Ideas + guts + action = success

Last week I attended a networking event, held at the Anta showroom on George Street in Edinburgh.

For those not in the know, Anta sells the most beautifully designed, covetable things handcrafted in the Highlands of Scotland (have a look for yourself at www.anta.co.uk and you’ll see what I mean. And order their catalogue – it’s got some fabulous recipes in it!)

One of the most inspiring things about the entire evening was the story of how Anta came about, as told by its founder, Annie Stewart.

Here are three key things that I took from her story:

 

Ideas

Whilst many people start out with a clear vision of what they want to achieve, this isn’t always the case.

Far from having a lightbulb ‘eureka moment’ that was to shape the rest of her life, Annie speaks of leaving Edinburgh Art School with a degree in Fine Art, and having an ‘”oh sh*t” moment, when it dawned on her that she’d have to do something to make a living.

Capitalising on knowledge that she’d developed from her course, she approached a weaver of Scottish tartan and asked him if he’d weave a small bolt of cloth in a traditional pattern, but using pink and lime green wool.

Whilst the weaver wasn’t entirely delighted with what he’d produced, Annie set about making ties and other accessories with the resulting cloth.

Sometimes necessity really IS the mother of invention: sometimes you have to be in an uncomfortable place in order to feel the need to do something different.

The challenge is, what knowledge do YOU have (even if other people also have that knowledge) that could, with a twist here and there, be turned into something new and unique? And are you, in fact, too comfortable with the status quo to really bother doing anything with those ideas?

 

Guts

With a small range of accessories made of her lime-green-and-pink tartan tucked into a suitcase, Annie set off to visit a friend in New York.

While she was there, she telephoned round a few designers and department stores: note, we’re not just talking one or two small boutiques here, we’re talking Jasper Conran, Bergdorf Goodman – the highest end of the fashion market.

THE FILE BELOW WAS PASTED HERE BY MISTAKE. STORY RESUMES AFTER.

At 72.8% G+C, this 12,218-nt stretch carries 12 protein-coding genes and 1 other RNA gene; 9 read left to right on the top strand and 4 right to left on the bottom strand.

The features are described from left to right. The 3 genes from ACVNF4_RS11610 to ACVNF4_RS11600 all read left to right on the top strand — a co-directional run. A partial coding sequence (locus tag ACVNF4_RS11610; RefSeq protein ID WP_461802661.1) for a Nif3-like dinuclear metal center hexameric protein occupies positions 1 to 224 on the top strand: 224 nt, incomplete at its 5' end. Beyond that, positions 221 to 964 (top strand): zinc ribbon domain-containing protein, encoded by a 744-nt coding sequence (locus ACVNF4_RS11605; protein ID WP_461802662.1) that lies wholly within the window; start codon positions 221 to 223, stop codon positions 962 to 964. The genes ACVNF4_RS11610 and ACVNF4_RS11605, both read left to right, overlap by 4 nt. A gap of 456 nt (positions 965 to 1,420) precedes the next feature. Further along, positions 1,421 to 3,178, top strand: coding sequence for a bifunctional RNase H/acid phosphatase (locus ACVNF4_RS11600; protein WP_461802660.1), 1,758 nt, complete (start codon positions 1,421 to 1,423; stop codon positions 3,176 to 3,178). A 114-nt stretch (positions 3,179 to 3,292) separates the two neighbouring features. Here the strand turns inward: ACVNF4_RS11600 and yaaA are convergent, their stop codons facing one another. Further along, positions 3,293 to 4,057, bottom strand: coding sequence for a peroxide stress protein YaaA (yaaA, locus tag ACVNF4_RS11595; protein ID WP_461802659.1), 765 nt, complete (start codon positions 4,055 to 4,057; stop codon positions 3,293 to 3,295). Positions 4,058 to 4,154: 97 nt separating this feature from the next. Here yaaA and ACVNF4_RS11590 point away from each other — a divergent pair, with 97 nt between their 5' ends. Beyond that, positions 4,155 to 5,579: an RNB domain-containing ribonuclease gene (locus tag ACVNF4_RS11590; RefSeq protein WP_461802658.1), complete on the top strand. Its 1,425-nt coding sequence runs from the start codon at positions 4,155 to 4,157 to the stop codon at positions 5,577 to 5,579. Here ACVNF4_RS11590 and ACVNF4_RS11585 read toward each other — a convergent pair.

In short, she managed to blag her way in to see some of the biggest names in fashion at the time, and to begin to sell her accessories in prestigious locations.

Often, success requires us to be brave and step out and do something, even though we might be taking a personal or emotional risk. Success takes guts. It means taking a risk that someone will laugh at you, shut the door in your face, or just say “No”.

On the other hand … they just might say “Yes”.

So here’s the question: what are you afraid of? Is it just time to feel the fear and do it anyway?

 

Action

Success in the States and recognition from major-league fashion houses brought its own challenges in the early days: the almost accidental design of tartan ceramics led to a commission from Vogue for corporate gifts for its advertisers, which in turn led to one of those advertisers placing an order for a large number of ceramics which they wanted delivered in a very short space of time.

Annie and her team of designers and craftsmen back in the Highlands of Scotland took the commission and, despite time pressures, delivered.

And here’s another lesson that often gets missed: once you’ve set yourself up as something, you have to follow through on it. This is about more than delivering on your promises – it’s about psychologically stepping up to the plate and becoming the person you aspire to be. It’s about not being afraid of success.

It would have been easier to take a step back and say “sorry – we can’t fulfil that size of order in the time” and take a step back. But that’s not the choice that Annie made.

And the challenge for the rest of us? To be brutally honest, most of the time, it’s just ‘easier not to’. But success requires you to get off your butt, rise to the challenge and DO something when most people don’t.

 

Now, some 25 years on, Anta is a thriving business providing a valuable outlet for the handiwork of dozens of skilled designers, craftsmen and women.

Who knows: but for an idea, some guts and some serious action, it might never have happened.

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